This systematic review aimed at examining the best available evidence on the effectiveness of community-based nutrition education in improving the nutrition status of under five children in developing countries. A systematic search of the literature was conducted utilising the following data bases: Cumulative Index to Nursing and Allied Health Literature (CINAHL), EMBASE, Medline, and Web of Knowledge. 9 studies were identified for the critical appraisal process. The Joanna Briggs Institute (JBI) critical appraisal check-list for experimental studies was utilised and two reviewers conducted the appraisal process independently. 7 studies were included for this review and data was extracted using the JBI data extraction form for experimental studies. The extracted data was heterogeneous as such narrative synthesis was conducted. The nutritional status of children in all studies improved and this was evidenced by increases in weight, height, mid upper arm circumference and reduced morbidity. Key messages about education were age at introduction of complementary foods, nutrition value on different types of feeds found locally and frequency of feeding the children. However, there were varied results regarding the effects of the intervention on the nutrition status of children. This was attributed by differences in implementers' characteristics, different intervention strategy and intensity, difference in age of the children at enrolment, pre-existing children's growth and nutritional status and follow-up periods. In addition to home visiting, conducting group meetings of care givers and community leaders, providing education twice a week and use of cooking demonstrations have shown that they produce highly significant findings. The evidence from the identified studies suggests that community- based nutrition education improves the nutrition status of under-five children in developing countries.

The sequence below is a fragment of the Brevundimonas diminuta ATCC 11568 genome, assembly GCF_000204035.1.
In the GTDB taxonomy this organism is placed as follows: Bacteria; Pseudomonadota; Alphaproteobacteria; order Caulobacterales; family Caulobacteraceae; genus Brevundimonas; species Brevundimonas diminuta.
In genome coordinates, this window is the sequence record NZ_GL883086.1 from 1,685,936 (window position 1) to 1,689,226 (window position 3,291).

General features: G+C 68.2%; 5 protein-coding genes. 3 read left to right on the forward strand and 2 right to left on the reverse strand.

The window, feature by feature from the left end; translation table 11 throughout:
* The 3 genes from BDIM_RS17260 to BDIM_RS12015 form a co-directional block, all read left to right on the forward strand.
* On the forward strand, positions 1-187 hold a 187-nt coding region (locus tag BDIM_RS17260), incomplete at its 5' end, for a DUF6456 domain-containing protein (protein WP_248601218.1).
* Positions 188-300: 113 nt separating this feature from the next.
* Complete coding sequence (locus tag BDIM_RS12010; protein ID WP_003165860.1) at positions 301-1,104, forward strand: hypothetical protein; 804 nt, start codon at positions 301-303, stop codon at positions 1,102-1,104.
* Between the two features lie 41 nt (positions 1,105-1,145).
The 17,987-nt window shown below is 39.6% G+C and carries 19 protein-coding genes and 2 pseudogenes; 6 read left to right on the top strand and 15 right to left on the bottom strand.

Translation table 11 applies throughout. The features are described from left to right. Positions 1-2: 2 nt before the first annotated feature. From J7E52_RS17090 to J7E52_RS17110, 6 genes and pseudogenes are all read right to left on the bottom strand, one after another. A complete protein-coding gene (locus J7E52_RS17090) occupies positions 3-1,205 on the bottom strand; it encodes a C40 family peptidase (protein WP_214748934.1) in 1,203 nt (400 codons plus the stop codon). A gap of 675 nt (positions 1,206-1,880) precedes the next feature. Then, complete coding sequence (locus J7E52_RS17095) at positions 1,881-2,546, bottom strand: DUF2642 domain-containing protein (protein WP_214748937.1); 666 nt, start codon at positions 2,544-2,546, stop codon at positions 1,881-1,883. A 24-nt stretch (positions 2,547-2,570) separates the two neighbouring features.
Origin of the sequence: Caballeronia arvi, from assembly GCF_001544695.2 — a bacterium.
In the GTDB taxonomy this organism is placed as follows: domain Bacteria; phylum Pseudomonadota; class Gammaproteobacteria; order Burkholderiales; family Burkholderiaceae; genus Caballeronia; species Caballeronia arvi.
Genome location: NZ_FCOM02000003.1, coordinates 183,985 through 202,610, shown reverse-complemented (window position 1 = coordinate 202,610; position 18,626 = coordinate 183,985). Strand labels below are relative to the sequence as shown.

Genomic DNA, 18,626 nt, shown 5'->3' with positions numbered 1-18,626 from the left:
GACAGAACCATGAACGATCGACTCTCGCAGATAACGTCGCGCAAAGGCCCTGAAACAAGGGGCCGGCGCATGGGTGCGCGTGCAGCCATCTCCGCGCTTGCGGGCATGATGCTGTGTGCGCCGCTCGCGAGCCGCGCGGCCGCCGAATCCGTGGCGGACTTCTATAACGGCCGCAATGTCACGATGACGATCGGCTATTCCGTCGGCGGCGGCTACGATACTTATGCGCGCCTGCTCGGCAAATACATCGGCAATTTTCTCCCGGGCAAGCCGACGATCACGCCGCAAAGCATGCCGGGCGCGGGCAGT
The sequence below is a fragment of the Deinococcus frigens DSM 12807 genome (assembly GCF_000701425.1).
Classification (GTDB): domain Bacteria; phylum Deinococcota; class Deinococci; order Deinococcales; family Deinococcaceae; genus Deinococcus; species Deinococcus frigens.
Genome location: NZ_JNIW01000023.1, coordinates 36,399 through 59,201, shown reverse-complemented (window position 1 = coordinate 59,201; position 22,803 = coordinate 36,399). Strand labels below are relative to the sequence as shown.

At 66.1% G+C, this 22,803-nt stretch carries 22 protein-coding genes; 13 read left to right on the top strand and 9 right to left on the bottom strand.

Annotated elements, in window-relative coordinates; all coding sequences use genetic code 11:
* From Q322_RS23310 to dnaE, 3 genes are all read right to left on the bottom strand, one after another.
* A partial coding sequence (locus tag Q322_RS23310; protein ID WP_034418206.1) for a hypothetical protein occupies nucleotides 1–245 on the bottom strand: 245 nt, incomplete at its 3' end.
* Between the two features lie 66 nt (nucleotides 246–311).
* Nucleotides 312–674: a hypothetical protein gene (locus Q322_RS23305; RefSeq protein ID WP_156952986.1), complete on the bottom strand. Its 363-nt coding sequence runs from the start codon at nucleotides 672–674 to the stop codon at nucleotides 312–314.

18. Disorders of nutritional status in sepsis – facts and myths

    PubMed Central

    Wachowska, Ewelina; Słotwiński, Robert

    2017-01-01